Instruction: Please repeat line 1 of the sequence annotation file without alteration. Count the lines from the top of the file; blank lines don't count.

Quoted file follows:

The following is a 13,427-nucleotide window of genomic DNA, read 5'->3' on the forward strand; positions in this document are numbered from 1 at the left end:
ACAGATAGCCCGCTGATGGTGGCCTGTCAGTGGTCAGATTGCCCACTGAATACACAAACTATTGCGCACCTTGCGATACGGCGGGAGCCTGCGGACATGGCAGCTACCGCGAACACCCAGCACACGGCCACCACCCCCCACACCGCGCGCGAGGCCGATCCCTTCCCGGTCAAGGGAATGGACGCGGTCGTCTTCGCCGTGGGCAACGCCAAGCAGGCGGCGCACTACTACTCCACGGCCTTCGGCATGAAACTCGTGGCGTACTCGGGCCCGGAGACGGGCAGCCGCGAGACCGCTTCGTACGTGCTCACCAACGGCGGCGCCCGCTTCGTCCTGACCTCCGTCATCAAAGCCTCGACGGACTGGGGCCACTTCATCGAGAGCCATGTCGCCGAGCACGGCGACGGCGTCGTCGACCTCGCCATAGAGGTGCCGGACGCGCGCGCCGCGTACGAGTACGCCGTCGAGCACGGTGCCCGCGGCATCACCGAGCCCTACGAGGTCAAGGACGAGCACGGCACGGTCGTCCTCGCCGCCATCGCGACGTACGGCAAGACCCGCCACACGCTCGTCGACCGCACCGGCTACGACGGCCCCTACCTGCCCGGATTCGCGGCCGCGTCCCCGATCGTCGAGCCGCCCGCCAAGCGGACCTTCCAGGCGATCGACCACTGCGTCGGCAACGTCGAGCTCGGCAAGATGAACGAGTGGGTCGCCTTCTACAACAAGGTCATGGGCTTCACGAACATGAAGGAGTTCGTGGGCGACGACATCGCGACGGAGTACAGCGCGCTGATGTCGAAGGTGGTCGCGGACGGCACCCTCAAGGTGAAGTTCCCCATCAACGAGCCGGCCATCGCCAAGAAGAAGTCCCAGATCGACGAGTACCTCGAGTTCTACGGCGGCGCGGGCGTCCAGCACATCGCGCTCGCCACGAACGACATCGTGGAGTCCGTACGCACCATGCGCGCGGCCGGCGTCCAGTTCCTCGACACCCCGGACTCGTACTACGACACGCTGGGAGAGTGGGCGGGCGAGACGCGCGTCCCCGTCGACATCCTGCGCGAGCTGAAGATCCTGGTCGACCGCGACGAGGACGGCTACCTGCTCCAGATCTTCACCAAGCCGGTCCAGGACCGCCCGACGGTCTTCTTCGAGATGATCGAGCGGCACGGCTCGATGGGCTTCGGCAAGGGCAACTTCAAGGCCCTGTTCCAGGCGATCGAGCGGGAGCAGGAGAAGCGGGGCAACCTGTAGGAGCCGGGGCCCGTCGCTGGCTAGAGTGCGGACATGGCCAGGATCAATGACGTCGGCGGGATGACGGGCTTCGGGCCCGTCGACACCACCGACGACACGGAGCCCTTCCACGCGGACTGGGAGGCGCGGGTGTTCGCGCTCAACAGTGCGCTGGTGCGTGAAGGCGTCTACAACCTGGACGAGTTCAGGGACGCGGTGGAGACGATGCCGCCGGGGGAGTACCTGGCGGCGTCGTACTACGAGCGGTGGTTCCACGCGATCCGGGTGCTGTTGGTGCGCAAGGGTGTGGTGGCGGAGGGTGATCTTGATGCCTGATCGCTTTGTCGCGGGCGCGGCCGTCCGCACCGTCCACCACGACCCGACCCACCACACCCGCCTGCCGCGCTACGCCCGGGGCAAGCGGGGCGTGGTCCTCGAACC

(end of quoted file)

The following is a 13,427-nucleotide window of genomic DNA, read 5'->3' on the forward strand; positions in this document are numbered from 1 at the left end: